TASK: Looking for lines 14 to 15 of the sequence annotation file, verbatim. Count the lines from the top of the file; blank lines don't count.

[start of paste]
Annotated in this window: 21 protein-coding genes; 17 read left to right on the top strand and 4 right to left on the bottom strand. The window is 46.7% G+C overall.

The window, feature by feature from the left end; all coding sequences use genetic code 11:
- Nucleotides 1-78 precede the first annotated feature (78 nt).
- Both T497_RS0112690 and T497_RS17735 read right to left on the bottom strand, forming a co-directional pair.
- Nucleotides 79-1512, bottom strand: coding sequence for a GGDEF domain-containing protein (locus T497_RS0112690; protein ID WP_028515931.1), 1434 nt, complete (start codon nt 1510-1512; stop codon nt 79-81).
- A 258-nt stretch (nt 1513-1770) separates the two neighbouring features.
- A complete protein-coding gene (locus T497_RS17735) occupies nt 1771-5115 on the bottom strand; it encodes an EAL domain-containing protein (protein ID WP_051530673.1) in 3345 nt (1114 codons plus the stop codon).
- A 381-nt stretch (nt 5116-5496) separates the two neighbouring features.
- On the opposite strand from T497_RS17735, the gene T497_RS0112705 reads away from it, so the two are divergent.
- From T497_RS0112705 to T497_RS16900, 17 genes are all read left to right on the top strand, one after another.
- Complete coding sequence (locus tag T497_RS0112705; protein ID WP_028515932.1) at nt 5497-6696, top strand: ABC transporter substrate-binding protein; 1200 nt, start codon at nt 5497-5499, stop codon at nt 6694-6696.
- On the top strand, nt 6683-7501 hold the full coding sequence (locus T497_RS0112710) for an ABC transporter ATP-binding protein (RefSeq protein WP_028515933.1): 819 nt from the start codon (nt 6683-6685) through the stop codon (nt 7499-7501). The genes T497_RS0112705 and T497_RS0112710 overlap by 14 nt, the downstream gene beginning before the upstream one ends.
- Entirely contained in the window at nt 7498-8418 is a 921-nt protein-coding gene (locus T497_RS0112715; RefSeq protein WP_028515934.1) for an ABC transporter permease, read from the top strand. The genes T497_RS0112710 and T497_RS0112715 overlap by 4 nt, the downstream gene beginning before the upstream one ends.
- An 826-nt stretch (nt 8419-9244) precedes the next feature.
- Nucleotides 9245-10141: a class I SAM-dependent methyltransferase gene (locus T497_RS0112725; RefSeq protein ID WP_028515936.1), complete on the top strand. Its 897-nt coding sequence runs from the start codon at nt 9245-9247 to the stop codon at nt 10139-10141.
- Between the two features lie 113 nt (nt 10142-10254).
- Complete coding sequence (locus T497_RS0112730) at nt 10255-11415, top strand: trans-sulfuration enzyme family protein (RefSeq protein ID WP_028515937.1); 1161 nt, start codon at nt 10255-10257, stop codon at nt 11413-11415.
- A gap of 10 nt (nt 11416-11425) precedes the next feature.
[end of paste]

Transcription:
- An 826-nt stretch (nt 8419-9244) precedes the next feature.
- Nucleotides 9245-10141: a class I SAM-dependent methyltransferase gene (locus T497_RS0112725; RefSeq protein ID WP_028515936.1), complete on the top strand. Its 897-nt coding sequence runs from the start codon at nt 9245-9247 to the stop codon at nt 10139-10141.